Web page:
Getting a tower for Jack Edwards Airport in Gulf Shores was a long process, but Airport Manager Scott Fuller announced at a Jan. 6 council meeting the city got the final go-ahead and funding from the Federal Aviation Administration (FAA).
“It took five years to do it and 20 seconds to say it,” Fuller said with a chuckle after the meeting.
This will bring the first control to Baldwin County and to the second-busiest airport in the state. Gulf Shores had 90,000 landings or takeoffs in 2019, second only to Birmingham’s airport.
“We’ve been saying to the FAA that there were 26 other candidates for a tower at the time and we were the busiest and therefore we deserve to be first,” Fuller said. “A lot of that is due to the type of aircraft we have in addition to the fact that the military, Homeland Security, Coast Guard and all kinds of different aircraft are coming in, and the number of instrument approaches.”
FAA officials inspected the airport to find the ideal location for the tower and will locate the nine-story structure just north of Commerce Drive. Bids for the estimated $4.6 million facility will go out this spring with construction to start soon after. The FAA will pay 95 percent of the price and will also fund the estimated $800,000 a year it will cost to operate.
The new control tower will greatly increase the safety of Jack Edwards, which is now classified as a “see and avoid” airport.
“One of the biggest complaints we have with everybody flying into this airport and everybody in Washington is the fact that there’s too many aircraft in the pattern and they come at you from every direction,” Fuller said. “It’s an experience to fly into this airport, which is probably why we have the highest cost/benefit ratio on record.”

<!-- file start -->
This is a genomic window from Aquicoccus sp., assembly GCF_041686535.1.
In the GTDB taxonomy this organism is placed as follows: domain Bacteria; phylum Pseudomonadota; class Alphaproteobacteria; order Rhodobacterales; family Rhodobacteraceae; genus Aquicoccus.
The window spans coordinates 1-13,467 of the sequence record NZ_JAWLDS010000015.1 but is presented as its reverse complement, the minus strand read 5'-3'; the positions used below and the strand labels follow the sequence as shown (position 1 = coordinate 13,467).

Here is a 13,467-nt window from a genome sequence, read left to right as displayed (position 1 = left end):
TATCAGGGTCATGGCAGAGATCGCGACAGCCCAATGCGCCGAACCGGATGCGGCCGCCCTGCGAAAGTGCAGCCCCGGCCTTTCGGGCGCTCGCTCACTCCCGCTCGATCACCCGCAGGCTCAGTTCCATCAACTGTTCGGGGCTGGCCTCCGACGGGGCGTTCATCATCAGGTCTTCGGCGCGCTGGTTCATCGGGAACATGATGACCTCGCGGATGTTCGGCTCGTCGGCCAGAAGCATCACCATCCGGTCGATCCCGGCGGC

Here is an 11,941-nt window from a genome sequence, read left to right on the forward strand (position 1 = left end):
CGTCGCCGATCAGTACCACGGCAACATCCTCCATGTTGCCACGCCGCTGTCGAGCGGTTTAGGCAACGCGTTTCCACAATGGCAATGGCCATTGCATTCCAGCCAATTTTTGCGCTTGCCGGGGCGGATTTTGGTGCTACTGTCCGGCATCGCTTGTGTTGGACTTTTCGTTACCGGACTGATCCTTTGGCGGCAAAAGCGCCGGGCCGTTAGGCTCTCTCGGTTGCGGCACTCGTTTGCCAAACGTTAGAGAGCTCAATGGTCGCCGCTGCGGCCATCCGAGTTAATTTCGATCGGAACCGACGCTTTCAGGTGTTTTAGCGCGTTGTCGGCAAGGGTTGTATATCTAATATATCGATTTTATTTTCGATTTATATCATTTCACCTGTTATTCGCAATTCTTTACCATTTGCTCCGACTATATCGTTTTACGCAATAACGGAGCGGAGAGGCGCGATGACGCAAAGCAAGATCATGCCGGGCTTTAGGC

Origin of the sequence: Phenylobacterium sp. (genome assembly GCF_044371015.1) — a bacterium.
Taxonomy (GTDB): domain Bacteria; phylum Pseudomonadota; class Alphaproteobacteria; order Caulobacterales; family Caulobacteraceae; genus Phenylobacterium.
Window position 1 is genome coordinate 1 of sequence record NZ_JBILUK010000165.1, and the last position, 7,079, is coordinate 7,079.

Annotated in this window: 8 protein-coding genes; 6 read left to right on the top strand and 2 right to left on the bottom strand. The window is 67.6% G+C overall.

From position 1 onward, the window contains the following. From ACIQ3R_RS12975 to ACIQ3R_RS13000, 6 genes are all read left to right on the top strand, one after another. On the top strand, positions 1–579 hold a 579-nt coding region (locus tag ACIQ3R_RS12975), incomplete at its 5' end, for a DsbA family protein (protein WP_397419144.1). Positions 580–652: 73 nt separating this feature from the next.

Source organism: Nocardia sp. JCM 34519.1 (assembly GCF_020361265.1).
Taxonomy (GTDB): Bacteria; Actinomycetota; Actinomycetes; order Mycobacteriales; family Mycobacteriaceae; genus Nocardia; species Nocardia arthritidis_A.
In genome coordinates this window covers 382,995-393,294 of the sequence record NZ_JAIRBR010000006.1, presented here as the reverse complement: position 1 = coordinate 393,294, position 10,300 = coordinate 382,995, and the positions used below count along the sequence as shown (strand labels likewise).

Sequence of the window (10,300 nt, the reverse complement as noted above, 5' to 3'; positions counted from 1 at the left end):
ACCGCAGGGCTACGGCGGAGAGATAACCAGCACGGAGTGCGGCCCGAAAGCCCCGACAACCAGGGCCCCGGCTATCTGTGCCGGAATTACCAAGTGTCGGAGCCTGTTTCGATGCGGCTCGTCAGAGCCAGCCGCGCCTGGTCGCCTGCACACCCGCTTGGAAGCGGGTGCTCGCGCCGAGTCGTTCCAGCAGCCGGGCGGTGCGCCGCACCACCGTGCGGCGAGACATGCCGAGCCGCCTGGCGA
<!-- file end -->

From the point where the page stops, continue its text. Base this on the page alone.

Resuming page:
With three controllers manning two shifts a day, air traffic will be monitored much more closely, Fuller said.
“What the control tower will do is limit the use of the airport to one runway at a time,” he said. “Right now, we’ve got four and depending on what you want to do it’s the pilot’s discretion. They will control that air traffic so that it will cut down on hourly traffic we get.
Secondly, they will separate the aircraft from that so there’s not one right after the other. They’ll put them out to where they are a minute apart at least. And if there’re too many aircraft in the pattern then they’ll shut it down and tell them to just go away.”
Plans are also being made for a passenger terminal, which could come after the tower is operating and an airline shows interest.
“The terminal is contingent on the letter of intent from an airline,” Fuller said. “The airlines will pay for the terminal. The authority we may finance or front some of the money but it’s expected that the airlines will pay for it. We’re going to build as you go with this thing.”
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